MATERIAL AND STRUCTURE , STRENGTH OF MATERIAL

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Before You Download Material learn about Material Properties

Material Properties  , Tensile test etc..

We are going to learn what a tensile test is. A tensile test is a fundamental test in material mechanics.  It provides us with something called a stress/strain curve. In this scenario the stress is defined by the force applied to the test sample divided by the cross-sectional area. This gives us units of Newtons per metre squared, which you may recognise as the metric unit for pressure Pascals. Stress goes on the Y-Axis. Strain describes how much deformation has occurred with that applied force and it is found by dividing the change in length by the original length. This is placed this on the x axis. Let’s watch this test again and see what information we can get from the stress/strain graph.

As the stress rises the material begins to deform, this initial linear region is elastic deformation. That means that if we remove the force the material will regain its original shape, think of how a rubber band can be deform hugely and still come back to it’s original shape. The end of this linear elastic deformation is marked by the yield point, from here out any additional stress will cause permanent deformation. This is called plastic deformation. The stress continues to rise until it hits the ultimate tensile strength point. This is the ultimate strength of the material, the most stress it can handle. This continues until the material fractures. We can get a lot of really useful information from this graph, the first is Young’s Modulus, otherwise known as the elastic modulus. This describes how stiff the material is and it is obtained by finding the slope of this linear region. A steeper slope means a stiffer material, for example a high carbon steel may look like this This graph is not to scale, but it should give you an idea of how this information is represented. Young’s modulus is one of the most used properties in engineering as we can use it to predict deflection in a huge range of scenarios. Yield strength and ultimate tensile strength are two other important properties. An engineer will divide the yield or ultimate strength by the safety factor to achieve the max allowable stress, which is used to influence the design of the product.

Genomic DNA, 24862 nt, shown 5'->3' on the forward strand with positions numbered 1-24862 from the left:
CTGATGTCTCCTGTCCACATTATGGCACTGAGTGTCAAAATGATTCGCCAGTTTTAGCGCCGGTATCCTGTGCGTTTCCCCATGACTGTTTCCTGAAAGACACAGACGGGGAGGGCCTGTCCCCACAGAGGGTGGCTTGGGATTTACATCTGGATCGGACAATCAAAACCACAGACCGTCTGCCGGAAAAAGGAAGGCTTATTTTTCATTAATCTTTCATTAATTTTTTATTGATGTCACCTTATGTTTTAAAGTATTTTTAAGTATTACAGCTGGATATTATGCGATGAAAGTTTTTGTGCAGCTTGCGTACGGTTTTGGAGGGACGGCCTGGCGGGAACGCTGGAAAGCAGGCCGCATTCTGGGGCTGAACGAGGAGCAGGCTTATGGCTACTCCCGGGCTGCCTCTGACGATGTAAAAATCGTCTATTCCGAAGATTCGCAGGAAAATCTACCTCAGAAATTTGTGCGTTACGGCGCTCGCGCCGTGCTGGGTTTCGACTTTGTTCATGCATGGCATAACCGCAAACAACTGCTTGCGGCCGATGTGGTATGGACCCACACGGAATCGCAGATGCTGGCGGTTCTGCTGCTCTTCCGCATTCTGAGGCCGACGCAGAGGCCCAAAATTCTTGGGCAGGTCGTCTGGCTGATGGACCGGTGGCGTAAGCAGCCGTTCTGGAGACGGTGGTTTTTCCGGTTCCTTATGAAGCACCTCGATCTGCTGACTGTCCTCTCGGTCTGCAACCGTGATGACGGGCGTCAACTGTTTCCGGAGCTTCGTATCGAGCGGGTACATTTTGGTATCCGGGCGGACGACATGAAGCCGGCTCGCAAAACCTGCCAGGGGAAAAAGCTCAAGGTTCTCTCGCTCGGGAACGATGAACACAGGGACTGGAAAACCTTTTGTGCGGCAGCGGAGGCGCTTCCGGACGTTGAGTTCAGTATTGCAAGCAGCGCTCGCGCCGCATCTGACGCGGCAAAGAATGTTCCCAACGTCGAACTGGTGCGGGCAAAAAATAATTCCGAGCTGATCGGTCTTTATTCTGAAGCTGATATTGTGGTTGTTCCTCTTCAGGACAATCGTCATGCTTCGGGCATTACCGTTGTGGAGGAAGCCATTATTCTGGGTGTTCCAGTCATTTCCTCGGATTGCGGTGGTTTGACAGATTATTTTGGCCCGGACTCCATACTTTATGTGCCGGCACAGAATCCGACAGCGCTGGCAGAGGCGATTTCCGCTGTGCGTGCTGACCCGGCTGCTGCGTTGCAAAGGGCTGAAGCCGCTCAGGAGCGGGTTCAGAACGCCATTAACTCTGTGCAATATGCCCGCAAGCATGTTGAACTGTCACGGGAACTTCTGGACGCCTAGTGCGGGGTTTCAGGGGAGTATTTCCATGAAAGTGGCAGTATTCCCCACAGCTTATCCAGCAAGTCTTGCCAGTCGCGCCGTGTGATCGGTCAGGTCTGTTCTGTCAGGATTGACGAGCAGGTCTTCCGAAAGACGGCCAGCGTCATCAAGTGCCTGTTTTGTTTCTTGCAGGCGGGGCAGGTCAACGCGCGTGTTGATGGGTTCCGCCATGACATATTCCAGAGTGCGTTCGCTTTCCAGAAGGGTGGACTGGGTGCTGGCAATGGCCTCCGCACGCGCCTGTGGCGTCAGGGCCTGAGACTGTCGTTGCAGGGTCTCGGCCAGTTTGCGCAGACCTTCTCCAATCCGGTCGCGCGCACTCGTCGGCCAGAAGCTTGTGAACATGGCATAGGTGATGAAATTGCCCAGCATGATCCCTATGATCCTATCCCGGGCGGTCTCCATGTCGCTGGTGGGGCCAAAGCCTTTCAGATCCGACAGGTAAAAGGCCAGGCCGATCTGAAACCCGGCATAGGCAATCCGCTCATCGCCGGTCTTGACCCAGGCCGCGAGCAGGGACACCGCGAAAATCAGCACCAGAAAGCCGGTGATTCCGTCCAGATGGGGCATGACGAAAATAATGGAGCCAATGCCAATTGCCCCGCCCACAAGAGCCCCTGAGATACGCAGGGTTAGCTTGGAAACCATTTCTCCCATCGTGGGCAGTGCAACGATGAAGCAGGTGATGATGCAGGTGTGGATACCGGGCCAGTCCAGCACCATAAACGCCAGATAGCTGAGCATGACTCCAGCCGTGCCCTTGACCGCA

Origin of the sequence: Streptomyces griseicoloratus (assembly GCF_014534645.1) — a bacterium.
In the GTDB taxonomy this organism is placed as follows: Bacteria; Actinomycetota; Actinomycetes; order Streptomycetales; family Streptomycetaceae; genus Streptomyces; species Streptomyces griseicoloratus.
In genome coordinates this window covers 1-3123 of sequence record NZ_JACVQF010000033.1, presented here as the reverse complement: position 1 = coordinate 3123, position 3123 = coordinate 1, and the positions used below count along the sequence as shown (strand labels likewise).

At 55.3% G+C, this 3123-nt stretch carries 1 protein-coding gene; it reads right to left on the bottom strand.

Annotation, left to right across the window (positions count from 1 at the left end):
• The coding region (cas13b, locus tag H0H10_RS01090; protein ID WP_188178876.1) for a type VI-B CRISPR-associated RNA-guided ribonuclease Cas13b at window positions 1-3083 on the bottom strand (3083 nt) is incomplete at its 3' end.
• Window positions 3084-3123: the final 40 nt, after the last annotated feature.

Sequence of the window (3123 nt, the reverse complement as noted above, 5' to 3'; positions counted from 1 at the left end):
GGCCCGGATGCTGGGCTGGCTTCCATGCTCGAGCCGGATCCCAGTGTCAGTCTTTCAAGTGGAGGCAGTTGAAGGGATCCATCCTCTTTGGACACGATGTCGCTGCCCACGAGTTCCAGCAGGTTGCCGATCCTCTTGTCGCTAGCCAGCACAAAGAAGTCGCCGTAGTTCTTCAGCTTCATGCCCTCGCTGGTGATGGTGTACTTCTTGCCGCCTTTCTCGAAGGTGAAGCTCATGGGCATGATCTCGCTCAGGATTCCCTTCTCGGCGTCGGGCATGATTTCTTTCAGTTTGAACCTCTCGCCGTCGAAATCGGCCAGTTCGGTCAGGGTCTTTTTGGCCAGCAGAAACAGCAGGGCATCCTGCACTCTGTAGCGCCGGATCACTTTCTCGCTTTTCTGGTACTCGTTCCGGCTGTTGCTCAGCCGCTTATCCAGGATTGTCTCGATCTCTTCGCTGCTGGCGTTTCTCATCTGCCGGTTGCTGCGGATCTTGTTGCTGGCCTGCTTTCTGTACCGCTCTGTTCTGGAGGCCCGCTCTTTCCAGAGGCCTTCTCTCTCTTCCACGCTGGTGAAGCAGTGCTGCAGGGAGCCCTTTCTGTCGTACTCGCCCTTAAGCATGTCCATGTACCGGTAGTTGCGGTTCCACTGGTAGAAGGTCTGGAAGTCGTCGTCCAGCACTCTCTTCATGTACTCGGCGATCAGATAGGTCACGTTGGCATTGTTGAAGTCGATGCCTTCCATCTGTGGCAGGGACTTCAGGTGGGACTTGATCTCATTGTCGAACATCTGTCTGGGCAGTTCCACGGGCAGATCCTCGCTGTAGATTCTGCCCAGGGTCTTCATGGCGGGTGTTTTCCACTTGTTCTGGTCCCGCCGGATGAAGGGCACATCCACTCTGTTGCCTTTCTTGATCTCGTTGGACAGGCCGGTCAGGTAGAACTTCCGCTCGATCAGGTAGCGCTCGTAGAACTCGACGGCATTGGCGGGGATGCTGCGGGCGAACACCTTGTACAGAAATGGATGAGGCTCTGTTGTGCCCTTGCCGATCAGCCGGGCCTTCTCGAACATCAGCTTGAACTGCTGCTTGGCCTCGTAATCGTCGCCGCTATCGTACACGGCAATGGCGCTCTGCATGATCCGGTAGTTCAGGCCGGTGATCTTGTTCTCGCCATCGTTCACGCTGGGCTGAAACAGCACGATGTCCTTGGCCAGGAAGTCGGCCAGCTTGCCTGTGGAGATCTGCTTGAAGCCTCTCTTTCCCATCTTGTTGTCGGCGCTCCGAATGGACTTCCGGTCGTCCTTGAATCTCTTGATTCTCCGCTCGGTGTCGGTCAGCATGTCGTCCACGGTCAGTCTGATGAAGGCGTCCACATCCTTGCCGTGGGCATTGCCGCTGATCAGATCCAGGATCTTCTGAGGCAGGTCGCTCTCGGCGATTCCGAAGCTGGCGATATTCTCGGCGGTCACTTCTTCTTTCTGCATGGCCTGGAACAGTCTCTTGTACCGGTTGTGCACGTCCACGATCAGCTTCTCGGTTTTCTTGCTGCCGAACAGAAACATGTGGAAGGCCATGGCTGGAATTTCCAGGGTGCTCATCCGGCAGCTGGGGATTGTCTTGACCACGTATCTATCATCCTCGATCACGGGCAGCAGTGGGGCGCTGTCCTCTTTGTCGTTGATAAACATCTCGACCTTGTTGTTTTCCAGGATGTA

Usually engineers will aim to keep the max possible stress well below failure, but safety factors differ between industries. You can actually tell if a material is brittle or ductile by examining the fracture surface after they have broken. A ductile material will have this characteristic cGaines, which broke in half in the frigid waters of the bering sea. It was later discovered that the grade of steel being used became brittle at lower temperatures. This problem was made worse by stress concentration at the hatches, which you learned about in my first video “Why are plane windows round”. This embrittlement is also thought to have also contributed to the fracture of the Titanic's hull. The final material property I want to talk about is hardness. It is directly related to the stiffness and yield strength of the material. But it is used to describe how difficult it is to dent, scratch and abrade materials. One way this material property is measured is with the rockwell hardness test. This test involves three steps, first a minor load is applied to the material by an indenter. This establishes a zero point. For the second step a major load is then added which indents the material and for the final step the major load is removed while maintaining the initial load. The difference in depth between the first and third step is then used to calculate the hardness of the material. Diamond is a very hard material, which is why it is used in cutting tools. One of fantastic properties of steel is it’s ability to be heat treated to have it’s hardness tailored in different areas. For example with swords you want your cutting edge to be hard, but the core of the blade to be ductile. This means the sword can bend under pressure without breaking, while the cutting edge can resist damage.


Here You Can Find Class Notes , Books And Papers

Here are classnotes
• Bending Stress : Download
• Column And Strut : Download
• Deflection : Download
• Priciple Planes, Stress and Strain : Download
• Riveted Joints : Download
• Shear Stress : Download
• Torstion : Download

■ From RS Khurmi Book• Strain Energy : Download
• Thin Cylindrical And Shperical Shell : Download

■ Papers ■• Internal Papers (2009-2017) : Download
• External Papers (2008-2016) : Download

• ATKT Papers (2008-2012) : Download

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